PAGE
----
Stamp duty reform ‘to save majority of homebuyers' money’

Stamp duty reform ‘to save majority of homebuyers' money’

author: HaylexCox

By HaylexCox

Today’s Autumn Statement has revealed that stamp duty land tax (SDLT) is to be overhauled from midnight tonight (December 3rd).

Chancellor George Osborne, speaking in his last Autumn Statement before next year’s General Election, revealed he will introduce sweeping reforms to the tax, which will result in the overwhelming majority of buyers saving money.

What is SDLT?

It is a tax applied to the sale of every residential property in England and Wales. Upon completion of the sale, buyers are charged as tax a percentage of the sum they have agreed to purchase the property for.

Stamp duty has been in place for hundreds of years, but has long been criticised for being “unfair” to the average home buyer. Some critics also claim it slows down the property market, particularly among first-time buyers. It was in an effort to help first-time buyers back on to the property ladder that the former Labour government made this group exempt from paying the tax between March 2010 and March 2012 – as long as they were purchasing a property worth less than £250,000.

Out with the old, in with the new

Up until now, the SDLT system has been best described as a ‘slab system’. This means that there were strict thresholds in place stating how much tax buyers must pay depending on how much they bought their homes for. The thresholds were:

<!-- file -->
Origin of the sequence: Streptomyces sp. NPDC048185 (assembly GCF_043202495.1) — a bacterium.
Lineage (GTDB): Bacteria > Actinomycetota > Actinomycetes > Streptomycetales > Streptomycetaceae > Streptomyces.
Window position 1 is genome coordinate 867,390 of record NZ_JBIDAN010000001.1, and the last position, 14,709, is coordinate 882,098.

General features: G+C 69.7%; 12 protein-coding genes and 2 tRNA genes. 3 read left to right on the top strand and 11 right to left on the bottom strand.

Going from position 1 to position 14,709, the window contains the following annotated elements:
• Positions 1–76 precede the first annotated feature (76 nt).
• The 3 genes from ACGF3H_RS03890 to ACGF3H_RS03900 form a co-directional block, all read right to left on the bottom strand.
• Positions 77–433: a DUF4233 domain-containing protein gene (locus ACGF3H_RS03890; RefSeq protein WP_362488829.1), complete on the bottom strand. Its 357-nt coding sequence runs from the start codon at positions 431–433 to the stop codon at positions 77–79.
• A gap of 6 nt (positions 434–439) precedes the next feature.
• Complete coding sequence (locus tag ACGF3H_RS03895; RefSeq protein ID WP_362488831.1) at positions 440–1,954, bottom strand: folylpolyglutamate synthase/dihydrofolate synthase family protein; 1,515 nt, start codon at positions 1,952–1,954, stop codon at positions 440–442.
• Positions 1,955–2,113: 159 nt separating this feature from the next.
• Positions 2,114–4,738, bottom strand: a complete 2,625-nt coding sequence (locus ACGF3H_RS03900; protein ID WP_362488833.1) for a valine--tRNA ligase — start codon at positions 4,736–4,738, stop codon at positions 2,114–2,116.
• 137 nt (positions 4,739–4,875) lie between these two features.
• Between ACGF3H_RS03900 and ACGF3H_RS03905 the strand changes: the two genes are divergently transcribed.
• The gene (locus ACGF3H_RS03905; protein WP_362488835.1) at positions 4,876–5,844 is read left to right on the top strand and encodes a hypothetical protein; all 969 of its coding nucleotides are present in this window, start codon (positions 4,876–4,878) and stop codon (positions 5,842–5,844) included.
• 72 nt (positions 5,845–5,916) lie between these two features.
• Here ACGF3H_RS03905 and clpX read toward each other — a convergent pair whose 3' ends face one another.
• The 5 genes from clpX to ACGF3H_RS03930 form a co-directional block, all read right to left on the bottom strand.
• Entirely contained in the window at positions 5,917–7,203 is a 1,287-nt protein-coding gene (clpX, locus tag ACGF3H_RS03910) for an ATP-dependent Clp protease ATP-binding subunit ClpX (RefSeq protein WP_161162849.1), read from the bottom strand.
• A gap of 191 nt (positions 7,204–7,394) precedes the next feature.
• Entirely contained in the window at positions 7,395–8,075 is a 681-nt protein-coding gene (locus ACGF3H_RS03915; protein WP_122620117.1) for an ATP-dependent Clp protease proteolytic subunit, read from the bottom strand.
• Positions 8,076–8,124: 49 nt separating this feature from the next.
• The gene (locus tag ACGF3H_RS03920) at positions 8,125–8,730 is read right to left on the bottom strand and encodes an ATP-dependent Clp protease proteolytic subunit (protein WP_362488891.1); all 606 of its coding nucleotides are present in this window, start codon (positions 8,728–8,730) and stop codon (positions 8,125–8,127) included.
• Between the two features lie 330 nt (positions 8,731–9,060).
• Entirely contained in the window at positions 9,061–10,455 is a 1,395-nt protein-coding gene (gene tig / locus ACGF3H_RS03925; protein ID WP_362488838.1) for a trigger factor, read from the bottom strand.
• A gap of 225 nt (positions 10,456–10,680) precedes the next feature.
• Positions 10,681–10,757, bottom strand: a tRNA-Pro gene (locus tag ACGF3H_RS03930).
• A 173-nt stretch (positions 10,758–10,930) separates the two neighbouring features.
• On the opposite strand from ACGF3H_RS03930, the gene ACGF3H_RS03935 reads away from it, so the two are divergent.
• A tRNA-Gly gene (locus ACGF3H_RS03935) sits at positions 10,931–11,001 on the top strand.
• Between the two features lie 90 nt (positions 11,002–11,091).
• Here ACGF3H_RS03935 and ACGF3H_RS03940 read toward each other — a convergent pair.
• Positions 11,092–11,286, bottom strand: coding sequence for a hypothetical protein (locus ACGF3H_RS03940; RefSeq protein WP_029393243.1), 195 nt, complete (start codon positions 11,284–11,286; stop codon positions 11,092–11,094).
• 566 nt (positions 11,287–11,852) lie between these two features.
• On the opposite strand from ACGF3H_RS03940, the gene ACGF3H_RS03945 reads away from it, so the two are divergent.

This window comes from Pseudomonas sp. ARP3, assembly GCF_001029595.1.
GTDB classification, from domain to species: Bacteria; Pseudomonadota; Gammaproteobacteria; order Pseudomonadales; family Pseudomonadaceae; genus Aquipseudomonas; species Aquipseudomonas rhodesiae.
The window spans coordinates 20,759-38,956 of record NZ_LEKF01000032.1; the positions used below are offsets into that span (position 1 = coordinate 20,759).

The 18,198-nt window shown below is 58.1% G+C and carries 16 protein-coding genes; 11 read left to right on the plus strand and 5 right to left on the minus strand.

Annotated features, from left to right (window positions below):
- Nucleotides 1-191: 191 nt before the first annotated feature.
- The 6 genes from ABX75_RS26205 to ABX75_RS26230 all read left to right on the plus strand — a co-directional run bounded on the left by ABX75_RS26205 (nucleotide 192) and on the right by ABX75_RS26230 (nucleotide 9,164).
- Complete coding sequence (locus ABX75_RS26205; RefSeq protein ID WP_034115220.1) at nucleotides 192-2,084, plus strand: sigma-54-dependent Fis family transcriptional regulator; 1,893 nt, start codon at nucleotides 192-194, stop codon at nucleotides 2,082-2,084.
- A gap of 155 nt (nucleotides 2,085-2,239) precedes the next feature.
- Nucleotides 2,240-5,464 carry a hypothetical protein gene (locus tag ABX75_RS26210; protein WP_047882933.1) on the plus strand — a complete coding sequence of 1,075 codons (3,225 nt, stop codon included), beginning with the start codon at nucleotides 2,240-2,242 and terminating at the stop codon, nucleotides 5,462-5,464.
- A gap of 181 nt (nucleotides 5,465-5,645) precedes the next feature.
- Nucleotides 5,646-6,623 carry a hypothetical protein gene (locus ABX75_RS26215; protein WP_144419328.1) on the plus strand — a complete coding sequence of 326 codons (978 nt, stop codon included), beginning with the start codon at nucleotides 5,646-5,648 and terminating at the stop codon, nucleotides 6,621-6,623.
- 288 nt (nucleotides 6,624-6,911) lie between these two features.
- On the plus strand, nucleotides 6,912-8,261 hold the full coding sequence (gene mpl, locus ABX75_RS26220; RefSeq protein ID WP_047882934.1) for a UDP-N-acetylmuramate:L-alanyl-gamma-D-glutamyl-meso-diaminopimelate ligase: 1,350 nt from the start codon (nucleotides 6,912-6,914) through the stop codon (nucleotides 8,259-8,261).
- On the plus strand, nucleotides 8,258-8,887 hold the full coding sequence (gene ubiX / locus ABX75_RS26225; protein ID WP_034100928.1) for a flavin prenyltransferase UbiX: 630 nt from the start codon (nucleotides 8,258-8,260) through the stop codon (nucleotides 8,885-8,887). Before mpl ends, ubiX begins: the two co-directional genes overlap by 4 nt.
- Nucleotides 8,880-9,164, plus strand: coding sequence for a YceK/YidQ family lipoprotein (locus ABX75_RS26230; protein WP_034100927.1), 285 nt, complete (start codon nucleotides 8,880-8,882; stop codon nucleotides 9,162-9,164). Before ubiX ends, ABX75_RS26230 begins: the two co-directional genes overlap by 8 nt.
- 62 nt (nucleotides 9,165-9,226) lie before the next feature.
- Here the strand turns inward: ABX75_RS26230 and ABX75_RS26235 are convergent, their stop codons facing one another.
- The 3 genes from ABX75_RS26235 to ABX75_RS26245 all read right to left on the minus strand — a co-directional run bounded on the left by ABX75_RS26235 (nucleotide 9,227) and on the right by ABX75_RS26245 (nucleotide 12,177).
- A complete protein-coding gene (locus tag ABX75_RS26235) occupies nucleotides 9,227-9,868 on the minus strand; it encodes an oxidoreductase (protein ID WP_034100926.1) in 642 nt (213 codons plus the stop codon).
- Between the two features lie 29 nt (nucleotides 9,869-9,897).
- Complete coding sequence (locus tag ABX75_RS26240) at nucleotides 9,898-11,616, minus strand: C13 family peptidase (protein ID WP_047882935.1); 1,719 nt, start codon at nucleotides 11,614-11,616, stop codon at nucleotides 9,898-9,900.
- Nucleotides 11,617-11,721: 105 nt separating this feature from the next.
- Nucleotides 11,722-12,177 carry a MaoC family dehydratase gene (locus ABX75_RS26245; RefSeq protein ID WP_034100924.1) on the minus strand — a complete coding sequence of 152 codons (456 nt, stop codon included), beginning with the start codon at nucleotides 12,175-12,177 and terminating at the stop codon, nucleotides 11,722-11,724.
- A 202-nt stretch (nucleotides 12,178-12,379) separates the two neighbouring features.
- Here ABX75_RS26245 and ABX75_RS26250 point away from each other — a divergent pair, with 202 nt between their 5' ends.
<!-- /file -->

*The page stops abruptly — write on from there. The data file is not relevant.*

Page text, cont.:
Purchase price Stamp duty rate
Up to £125,000 0%
Over £125,000 to £250,000 1%
Over £250,000 to £500,000 3%
Over £500,000 to £1 million           4%
Over £1 million to £2 million  5%
Over £2 million  7%

So, if you were buying a property for £250,000, you would pay 1% of this price on top to go towards the tax – which worked out as £2,500. However, if you paid just £1 more (£250,001), you would have to fork out 3%, or £7,500, for the tax – so that extra £1 would cost you dearly.

Slab system example:

House purchase price: £260,000

Stamp duty charged: (3%) £7,800

Purchase price Stamp duty rate
Up to £125,000   0%
Over £125,000 to £250,000            2%
Over £250,000 to £925,000 5%
Over £925,000 to £1.5 million       10%
Over £1.5 million 12%

The new SDLT system is being described as ‘progressive’. The thresholds introduced by the Chancellor are now: 

Most importantly, the amount of stamp duty charged will differ case by case and will depend on the portion of the property purchase price that falls into each different rate band. As a result, buyers should find they are no longer charged a fortune for paying a penny more than the closest stamp duty threshold, and sellers may feel less as though they have to price their property below what they think its value is in order to keep it below a certain threshold.

Progressive system example:

House purchase price: £260,000

Stamp duty charged: (0% on first £125,000, 2% on £125,001 to £250,000, and 5% on £250,001 to £260,000): approx. £2,999.99

Saving: £4,800

Cutting costs

Osborne said that “98 per cent” of buyers across the UK will be better off as a result of the changes, while 91 per cent of buyers in London – where property prices are renowned for being higher – will benefit. And by increasing the amount paid by people purchasing the most expensive properties on the market, money will still be raised for the economy.

Most importantly, it could make things easier for buyers when they are working out how much they can afford to spend on a new home. By potentially reducing the amount of SDLT they’re charged, they may be able to afford their dream home, rather than walk away from it.

Disclaimer: All information and links are correct at the time of publishing.

author: HaylexCox

By HaylexCox